|ImageMagick(1)||General Commands Manual||ImageMagick(1)|
The functionality of ImageMagick is typically utilized from the command-line or you can use the features from programs written in your favorite language. Choose from these interfaces: G2F (Ada), MagickCore (C), MagickWand (C), ChMagick (Ch), ImageMagickObject (COM+), Magick++ (C++), JMagick (Java), JuliaIO (Julia), L-Magick (Lisp), Lua (LuaJIT), NMagick (Neko/haXe), Magick.NET (.NET), PascalMagick (Pascal), PerlMagick (Perl), MagickWand for PHP (PHP), IMagick (PHP), PythonMagick (Python), magick (R), RMagick (Ruby), or TclMagick (Tcl/TK). With a language interface, use ImageMagick to modify or create images dynamically and automagically.
ImageMagick utilizes multiple computational threads to increase performance and can read, process, or write mega-, giga-, or tera-pixel image sizes.
ImageMagick is free software delivered as a ready-to-run binary distribution or as source code that you may use, copy, modify, and distribute in both open and proprietary applications. It is distributed under a derived Apache 2.0 license.
The ImageMagick development process ensures a stable API and ABI. Before each ImageMagick release, we perform a comprehensive security assessment that includes memory error, thread data race detection, and continuous fuzzing to help prevent security vulnerabilities.
The current release is ImageMagick 7.0.8-11. It runs on Linux, Windows, Mac Os X, iOS, Android OS, and others.
The authoritative ImageMagick web site is https://imagemagick.org. The authoritative source code repository is https://github.com/ImageMagick. We maintain a source code mirror at https://gitlab.com/ImageMagick.
We continue to maintain the legacy release of ImageMagick, version 6, at https://legacy.imagemagick.org.
The functionality of ImageMagick is typically utilized from the command line or you can use the features from programs written in your favorite programming language. Choose from these interfaces: MagickCore (C), MagickWand (C), ChMagick (Ch), Magick++ (C++), JMagick (Java), L-Magick (Lisp), PascalMagick (Pascal), PerlMagick (Perl), MagickWand for PHP (PHP), PythonMagick (Python), RMagick (Ruby), or TclMagick (Tcl/TK). With a language interface, use ImageMagick to modify or create images automagically and dynamically.
ImageMagick includes a number of command-line utilities for manipulating images. Most of you are probably accustom to editing images one at a time with a graphical user interface (GUI) with such programs as gimp or Photoshop. However, a GUI is not always convenient. Suppose you want to process an image dynamically from a web script or you want to apply the same operations to many images or repeat a specific operation at different times to the same or different image. For these types of operations, the command-line image processing utility is appropriate.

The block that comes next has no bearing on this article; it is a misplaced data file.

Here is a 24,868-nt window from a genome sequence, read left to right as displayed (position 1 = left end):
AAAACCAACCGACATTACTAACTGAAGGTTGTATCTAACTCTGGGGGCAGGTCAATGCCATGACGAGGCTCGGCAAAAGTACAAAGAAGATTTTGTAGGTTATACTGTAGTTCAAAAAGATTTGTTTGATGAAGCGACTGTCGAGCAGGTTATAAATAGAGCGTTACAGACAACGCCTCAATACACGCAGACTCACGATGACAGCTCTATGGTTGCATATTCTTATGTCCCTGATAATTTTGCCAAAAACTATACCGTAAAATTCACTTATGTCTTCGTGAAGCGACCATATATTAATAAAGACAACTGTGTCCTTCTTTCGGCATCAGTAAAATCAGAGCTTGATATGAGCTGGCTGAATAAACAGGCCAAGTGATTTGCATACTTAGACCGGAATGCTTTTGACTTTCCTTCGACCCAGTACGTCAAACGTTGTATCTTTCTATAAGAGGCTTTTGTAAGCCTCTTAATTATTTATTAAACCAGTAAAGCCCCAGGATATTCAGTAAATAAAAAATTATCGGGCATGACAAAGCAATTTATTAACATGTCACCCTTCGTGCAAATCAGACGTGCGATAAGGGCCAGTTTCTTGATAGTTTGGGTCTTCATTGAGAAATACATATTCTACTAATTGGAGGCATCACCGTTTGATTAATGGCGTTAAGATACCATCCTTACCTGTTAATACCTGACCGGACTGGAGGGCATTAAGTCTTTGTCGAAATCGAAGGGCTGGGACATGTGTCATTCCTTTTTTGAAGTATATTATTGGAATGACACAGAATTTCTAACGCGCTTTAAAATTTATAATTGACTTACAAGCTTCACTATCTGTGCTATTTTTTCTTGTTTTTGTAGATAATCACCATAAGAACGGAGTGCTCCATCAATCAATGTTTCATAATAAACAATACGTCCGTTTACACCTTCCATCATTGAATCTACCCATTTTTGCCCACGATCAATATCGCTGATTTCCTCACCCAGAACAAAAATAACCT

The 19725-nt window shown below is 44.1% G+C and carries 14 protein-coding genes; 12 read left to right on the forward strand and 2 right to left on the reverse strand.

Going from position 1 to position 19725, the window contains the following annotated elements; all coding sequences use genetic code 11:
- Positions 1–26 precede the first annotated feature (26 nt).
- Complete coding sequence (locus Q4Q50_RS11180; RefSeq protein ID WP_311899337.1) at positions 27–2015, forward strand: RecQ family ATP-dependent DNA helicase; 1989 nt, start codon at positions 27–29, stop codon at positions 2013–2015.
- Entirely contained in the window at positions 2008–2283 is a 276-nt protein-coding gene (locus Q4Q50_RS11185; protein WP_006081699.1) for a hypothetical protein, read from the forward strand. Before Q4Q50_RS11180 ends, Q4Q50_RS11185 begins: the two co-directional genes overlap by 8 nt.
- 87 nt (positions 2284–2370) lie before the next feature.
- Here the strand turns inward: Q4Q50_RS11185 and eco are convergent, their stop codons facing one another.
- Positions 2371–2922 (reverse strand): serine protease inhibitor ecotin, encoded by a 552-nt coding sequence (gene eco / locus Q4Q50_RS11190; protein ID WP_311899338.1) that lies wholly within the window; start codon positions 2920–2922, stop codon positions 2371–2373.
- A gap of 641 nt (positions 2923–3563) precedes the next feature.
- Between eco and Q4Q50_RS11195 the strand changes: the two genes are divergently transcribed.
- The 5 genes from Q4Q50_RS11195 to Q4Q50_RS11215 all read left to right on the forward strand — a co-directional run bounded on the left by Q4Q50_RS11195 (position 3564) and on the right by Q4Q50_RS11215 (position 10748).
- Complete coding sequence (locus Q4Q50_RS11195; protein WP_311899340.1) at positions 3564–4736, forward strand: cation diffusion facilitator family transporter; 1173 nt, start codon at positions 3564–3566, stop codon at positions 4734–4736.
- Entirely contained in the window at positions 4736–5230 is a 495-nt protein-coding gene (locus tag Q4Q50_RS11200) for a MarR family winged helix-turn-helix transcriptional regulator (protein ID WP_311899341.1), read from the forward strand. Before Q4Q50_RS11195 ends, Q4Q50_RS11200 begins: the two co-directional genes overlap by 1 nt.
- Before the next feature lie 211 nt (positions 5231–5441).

In the paragraphs below, find a short description for each command-line tool.Cl ick on the program name to get details on the program usage and a list of comman d-line options that alters how the program performs. If you are just getting acq uainted with ImageMagick, start at the top of the list, the convert program, and work your way down. Also be sure to peruse Anthony Thyssen's tutorial on how to use ImageMagick utilities to convert, compose, or edit images from the command- line.
Read images into memory, and perform operations on those images, and write then out to either the same of some other image file format.
The "-script" option can be switch from processing command line options, to reading options from a file or pipeline.
As "magick" command but with an implied "-script" option. Allows it to be used in special "#!/usr/bin/env magick-script" scripts that will search for the "magick-script" command anywhere along the users command path, rather than in a hardcorded command location.
Backwards compatiblity for ImageMagick version 6 "convert". Essentually an alias to a restrictive form of the "magick" command, which should be used instead.
resize an image, blur, crop, despeckle, dither, draw on, flip, join, re-sample, and much more. Mogrify overwrites the original image file, whereas, convert writes to a different image file.
describes the format and characteristics of one or more image files.
overlaps one image over another.
create a composite image by combining several separate images. The images are tiled on the composite image optionally adorned with a border, frame, image name, and more.
mathematically and visually annotate the difference between an image and its reconstruction..
is a lightweight tool to stream one or more pixel components of the image or portion of the image to your choice of storage formats. It writes the pixel components as they are read from the input image a row at a time making stream desirable when working with large images or when you require raw pixel components.
displays an image or image sequence on any X server.
animates an image sequence on any X server.
saves any visible window on an X server and outputs it as an image file. You can capture a single window, the entire screen, or any rectangular portion of the screen.
interprets and executes scripts written in the Magick Scripting Language (MSL).
For more information about the ImageMagick, point your browser to file:///usr/share/doc/ImageMagick-7/index.html or http://imagemagick.org/.
|Date: 2009/01/10 01:00:00||ImageMagick|